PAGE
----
Women at Wellington's women's Arohata prison are working to make the most of Mother's Day this Sunday.
On any given day, around 20,000 children have a parent in prison - and a high percentage of the 75 women currently at Arohata are mothers. More than 600 women are behind bars in New Zealand.
For the first time, Arohata is making the day special with the help of inmates, who have created cards, baked cakes and designed a festive banner for the day.
A mother of two, who is expecting to spend another six years in jail, said special occasions like birthdays, Christmas and Mother's Day can be difficult.
"This is my second Mother's Day in jail. It's hard but it will be good this year that we're making a big deal out of it."
She said both her children were coming to visit on Sunday.
"I know my kids are okay but it's good to be able to see them, and see all the progress they're making, because they grow up so fast."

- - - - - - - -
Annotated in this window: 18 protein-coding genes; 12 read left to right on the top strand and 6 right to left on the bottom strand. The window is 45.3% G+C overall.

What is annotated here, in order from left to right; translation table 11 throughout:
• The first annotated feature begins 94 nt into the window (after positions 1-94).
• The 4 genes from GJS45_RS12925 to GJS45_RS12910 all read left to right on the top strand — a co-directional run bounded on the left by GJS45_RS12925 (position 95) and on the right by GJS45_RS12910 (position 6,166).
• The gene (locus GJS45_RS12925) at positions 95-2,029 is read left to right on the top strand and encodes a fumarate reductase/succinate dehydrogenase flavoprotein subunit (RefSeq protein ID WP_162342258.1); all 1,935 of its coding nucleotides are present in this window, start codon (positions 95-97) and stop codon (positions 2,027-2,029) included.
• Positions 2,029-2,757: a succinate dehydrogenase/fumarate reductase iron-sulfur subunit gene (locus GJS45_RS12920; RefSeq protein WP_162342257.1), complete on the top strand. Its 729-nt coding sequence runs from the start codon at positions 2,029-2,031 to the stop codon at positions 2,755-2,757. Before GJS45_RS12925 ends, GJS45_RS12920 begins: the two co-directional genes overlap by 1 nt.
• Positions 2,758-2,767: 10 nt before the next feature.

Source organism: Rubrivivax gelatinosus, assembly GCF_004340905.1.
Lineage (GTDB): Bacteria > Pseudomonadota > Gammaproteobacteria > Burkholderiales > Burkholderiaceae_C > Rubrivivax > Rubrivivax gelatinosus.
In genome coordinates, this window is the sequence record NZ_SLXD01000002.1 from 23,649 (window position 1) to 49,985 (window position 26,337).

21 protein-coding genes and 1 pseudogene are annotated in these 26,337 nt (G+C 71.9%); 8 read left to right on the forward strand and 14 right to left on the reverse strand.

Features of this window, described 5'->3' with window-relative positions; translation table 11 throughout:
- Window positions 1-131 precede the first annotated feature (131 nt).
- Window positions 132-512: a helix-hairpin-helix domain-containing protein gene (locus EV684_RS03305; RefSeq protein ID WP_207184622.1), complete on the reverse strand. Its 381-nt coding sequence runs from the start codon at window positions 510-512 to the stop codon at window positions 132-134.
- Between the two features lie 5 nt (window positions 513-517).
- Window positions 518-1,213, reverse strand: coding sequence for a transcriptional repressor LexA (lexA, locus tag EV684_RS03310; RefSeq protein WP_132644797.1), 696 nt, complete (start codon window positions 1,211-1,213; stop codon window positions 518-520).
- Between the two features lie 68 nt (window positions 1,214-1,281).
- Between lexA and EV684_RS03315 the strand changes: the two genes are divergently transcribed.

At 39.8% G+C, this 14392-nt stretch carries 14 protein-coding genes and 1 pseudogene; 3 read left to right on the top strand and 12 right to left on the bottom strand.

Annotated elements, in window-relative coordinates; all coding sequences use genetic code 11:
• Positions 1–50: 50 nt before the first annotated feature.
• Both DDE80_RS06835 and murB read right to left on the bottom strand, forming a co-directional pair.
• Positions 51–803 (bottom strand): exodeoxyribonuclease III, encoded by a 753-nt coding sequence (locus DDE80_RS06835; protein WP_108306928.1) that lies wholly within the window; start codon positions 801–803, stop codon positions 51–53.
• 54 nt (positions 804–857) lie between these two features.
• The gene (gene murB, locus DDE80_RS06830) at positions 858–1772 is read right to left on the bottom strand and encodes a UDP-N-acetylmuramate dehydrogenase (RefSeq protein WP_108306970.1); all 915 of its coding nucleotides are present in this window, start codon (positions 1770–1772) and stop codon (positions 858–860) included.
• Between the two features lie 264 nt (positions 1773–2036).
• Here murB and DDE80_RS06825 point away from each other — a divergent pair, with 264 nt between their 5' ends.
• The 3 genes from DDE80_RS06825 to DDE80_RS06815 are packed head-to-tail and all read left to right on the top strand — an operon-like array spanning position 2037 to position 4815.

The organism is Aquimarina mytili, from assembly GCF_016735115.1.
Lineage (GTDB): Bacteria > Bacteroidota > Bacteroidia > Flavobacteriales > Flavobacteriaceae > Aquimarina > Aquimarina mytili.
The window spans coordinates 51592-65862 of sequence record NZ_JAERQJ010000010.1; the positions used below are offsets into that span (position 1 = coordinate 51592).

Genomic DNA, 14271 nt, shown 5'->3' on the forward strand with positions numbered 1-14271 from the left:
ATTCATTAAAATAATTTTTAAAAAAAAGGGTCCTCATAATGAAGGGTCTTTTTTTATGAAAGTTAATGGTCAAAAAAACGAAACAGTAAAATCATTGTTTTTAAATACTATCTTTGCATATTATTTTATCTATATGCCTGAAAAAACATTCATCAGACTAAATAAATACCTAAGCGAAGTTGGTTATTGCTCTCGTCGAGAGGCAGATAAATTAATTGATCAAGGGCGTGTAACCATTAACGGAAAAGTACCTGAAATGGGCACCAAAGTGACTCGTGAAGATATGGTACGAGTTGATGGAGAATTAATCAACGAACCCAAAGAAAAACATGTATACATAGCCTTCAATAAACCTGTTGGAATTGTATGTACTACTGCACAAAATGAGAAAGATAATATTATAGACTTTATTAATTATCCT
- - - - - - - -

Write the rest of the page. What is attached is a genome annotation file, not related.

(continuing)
A 29-year-old inmate who has been at the jail for two years was also helping with the preparations. "It's nice to be able to do it for all the mums. The ladies they can't wait to see their families and their kids for Mothers Day it's quite special."
She said Mother's Day - along with custard at Christmas - were among the things prisoners most looked forward to.
Arohata assistant prison director Mathew Allen said it was shaping up to be one of their busiest days yet.
"We will have children, in with the mothers, filling in some cards that we've had created by the prisoners at Rimutaka prison. There will also be face painting for the children and other activities.
"The team have been working really hard with the women promoting Mother's Day on the site."
Mr Allen said there would be more than double the usual number of visits and up to three times the number of children.
Acting principal Corrections officer Stephen Bailey said being separated from family was hard on both the parent and child.
"It's not their fault that their parents are in prison, that their mums in prison, so it is difficult.
"I guess days like this just mean that it's an opportunity for the kids to get to spend some time with Mum."
Mr Bailey said building and maintaining relationships was an important part of rehabilitation for offenders.